Nurturing natural garden pest control
By Debra Levey Larson
By Debra Levey Larson
Dec. 9, 2011 — If you're beginning to plan your garden, consider
selecting some plants that will nurture natural pest control,
recommended a University of Illinois Extension horticulture educator.
Dec. 9, 2011 — If you're beginning to plan your garden, consider selecting some plants that will nurture natural pest control, recommended a University of Illinois Extension horticulture educator.
"Some plants will be stars at providing pollen and nectar for predatory insects that prey on insect pests. They also will attract pollinators to your garden," said Nancy Pollard.
One of her favorite garden allies is sweet alyssum, its Latin name being Lobularia maritime.
This annual plant has small flowers with easy-to-reach nectar, as well as tiny landing platforms (flower petals) just right for beneficial insects. The flowers come in white or shades from pink to lavender. They do well in full sun to partial shade, and prefer alkaline soil – soils with a pH above 7.0.
Sweet alyssum works well as a thick, low border and blooms from April through September. It rarely gets over seven inches tall, often staying a mannerly four inches. Other members of the mustard (Brassicaceae) family also attract beneficials.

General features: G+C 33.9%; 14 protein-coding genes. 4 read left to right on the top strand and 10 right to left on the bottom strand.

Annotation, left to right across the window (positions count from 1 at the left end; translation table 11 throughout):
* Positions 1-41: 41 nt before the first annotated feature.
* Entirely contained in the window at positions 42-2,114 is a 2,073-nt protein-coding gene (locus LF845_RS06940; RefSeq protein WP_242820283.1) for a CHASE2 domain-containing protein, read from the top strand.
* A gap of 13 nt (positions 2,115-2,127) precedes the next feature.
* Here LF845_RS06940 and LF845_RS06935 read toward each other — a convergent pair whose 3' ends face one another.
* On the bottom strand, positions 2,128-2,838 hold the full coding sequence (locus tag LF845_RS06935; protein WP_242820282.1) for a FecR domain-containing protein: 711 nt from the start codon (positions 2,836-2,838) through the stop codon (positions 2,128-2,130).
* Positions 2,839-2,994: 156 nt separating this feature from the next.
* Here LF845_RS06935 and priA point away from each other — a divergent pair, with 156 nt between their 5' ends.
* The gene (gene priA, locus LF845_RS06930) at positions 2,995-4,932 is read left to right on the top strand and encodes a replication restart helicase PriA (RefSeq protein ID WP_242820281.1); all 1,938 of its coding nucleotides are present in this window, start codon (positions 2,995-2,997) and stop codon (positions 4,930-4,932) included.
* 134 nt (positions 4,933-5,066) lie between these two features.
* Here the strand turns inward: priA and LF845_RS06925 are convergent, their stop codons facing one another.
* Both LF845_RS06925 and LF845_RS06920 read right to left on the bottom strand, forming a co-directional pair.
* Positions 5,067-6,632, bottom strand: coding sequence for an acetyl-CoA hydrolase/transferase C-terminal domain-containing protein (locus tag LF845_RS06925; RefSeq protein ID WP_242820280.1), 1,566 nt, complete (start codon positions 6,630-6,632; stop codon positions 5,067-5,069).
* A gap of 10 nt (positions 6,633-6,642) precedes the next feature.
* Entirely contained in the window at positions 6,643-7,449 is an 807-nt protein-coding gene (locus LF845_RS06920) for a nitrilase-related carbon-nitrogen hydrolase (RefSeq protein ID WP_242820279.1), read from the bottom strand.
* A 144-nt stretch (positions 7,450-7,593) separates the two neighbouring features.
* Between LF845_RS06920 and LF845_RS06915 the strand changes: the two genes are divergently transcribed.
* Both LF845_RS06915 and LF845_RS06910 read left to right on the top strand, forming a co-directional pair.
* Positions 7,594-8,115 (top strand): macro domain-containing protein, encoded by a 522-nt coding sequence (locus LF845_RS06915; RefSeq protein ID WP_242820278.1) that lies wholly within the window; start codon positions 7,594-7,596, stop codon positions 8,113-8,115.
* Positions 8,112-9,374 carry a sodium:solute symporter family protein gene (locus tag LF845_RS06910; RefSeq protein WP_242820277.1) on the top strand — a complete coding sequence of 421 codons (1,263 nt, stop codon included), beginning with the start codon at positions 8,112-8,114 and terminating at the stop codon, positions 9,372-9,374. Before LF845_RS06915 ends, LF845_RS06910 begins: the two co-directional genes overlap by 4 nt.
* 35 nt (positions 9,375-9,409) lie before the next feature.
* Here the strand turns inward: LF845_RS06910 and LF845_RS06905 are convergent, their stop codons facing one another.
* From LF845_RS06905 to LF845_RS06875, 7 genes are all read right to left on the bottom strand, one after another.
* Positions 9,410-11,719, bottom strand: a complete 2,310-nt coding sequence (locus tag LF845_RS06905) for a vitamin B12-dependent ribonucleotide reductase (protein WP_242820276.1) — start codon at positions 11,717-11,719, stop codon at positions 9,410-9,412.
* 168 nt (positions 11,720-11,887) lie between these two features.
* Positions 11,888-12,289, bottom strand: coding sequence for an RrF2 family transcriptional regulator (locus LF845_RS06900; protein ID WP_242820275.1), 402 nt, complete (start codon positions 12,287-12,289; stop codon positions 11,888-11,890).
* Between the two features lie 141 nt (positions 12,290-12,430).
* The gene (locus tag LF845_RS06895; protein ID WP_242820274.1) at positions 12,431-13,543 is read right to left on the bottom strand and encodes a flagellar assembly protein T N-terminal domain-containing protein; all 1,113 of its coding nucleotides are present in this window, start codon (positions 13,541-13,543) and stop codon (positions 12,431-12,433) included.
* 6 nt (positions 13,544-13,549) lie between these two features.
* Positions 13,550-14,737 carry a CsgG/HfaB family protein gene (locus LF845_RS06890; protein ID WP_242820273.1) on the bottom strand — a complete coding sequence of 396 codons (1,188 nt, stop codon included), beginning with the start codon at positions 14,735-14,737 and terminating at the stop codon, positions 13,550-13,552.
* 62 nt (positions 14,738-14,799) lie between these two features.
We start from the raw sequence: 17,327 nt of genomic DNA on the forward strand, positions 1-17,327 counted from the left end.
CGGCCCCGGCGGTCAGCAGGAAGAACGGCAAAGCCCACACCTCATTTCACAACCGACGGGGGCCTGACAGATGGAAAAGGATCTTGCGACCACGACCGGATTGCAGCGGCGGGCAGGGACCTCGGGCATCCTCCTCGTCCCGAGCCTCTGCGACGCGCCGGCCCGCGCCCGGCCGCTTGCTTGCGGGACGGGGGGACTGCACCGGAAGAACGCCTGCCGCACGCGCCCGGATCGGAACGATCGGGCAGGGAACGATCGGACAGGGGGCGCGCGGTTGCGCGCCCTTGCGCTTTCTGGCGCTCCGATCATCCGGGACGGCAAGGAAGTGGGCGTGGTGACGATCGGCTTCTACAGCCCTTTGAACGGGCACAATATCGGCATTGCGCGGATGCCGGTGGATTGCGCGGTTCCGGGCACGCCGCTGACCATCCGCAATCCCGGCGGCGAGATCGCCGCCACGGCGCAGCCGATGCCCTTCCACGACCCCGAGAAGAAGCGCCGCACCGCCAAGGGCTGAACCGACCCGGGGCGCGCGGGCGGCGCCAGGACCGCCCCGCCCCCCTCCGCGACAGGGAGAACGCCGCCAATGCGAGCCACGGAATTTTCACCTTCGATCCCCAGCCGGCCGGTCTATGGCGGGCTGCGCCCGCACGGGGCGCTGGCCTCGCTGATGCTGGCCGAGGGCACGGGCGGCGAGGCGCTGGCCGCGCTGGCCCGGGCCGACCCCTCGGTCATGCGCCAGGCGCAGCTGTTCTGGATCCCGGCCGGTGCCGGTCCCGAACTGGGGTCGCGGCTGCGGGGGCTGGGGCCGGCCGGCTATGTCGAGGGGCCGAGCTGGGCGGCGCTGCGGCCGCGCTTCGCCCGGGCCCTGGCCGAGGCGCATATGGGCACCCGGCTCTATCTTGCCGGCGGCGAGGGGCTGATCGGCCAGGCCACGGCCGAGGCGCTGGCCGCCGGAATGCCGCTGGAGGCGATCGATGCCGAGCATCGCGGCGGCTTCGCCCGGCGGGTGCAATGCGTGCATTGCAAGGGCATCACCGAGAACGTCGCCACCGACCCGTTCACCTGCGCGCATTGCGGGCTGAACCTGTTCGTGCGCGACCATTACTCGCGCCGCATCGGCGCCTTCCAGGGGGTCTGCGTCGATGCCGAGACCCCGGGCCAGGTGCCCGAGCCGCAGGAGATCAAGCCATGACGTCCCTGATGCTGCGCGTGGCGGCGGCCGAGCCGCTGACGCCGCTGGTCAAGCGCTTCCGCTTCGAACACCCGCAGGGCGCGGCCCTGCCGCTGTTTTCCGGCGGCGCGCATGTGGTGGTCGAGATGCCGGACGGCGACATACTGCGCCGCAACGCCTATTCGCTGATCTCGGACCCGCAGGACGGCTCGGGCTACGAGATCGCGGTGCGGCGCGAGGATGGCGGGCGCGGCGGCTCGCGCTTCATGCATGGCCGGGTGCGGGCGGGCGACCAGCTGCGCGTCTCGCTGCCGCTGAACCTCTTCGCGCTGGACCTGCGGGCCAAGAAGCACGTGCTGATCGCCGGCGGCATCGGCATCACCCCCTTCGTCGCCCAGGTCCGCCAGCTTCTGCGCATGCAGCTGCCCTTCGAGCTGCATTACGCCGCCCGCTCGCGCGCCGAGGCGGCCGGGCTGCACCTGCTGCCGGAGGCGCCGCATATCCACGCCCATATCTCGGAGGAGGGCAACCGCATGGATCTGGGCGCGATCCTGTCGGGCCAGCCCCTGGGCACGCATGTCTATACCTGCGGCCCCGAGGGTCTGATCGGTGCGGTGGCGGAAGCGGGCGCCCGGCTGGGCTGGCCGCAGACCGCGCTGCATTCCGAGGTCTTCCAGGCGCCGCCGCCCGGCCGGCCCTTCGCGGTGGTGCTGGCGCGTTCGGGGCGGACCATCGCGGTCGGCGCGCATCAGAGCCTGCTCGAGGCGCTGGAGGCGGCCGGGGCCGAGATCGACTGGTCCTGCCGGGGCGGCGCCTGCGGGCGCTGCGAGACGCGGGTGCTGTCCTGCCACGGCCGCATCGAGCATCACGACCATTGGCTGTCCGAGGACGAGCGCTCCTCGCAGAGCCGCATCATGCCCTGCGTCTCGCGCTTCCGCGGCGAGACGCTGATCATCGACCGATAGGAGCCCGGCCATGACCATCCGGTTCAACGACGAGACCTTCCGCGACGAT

Pollard recommends planting dill, fennel and coriander. The leaf stage of coriander, before it flowers, is known as cilantro. A longer bloom period will entice beneficial insects to stay around for nectar. Plant a block or short row of these herbs every couple of weeks. Both your flowering period and herb harvest period will be extended.
Other members of the carrot (Apiaceae) family, such as Queen Anne's lace, attract beneficial insects too.
"Members of the daisy or aster family are great for nurturing predatory insects as well," she said. "Cosmos, for instance, comes in rich colours, including purple, pink, red, burgundy, orange, yellow and white. Heights range from two to seven feet, so select carefully. Cosmos need little water once established and bloom for a long period if given full sun."
Debra Levey Larson is a communications specialist with the University of Illinois College of Agricultural, Consumer and Environmental Sciences.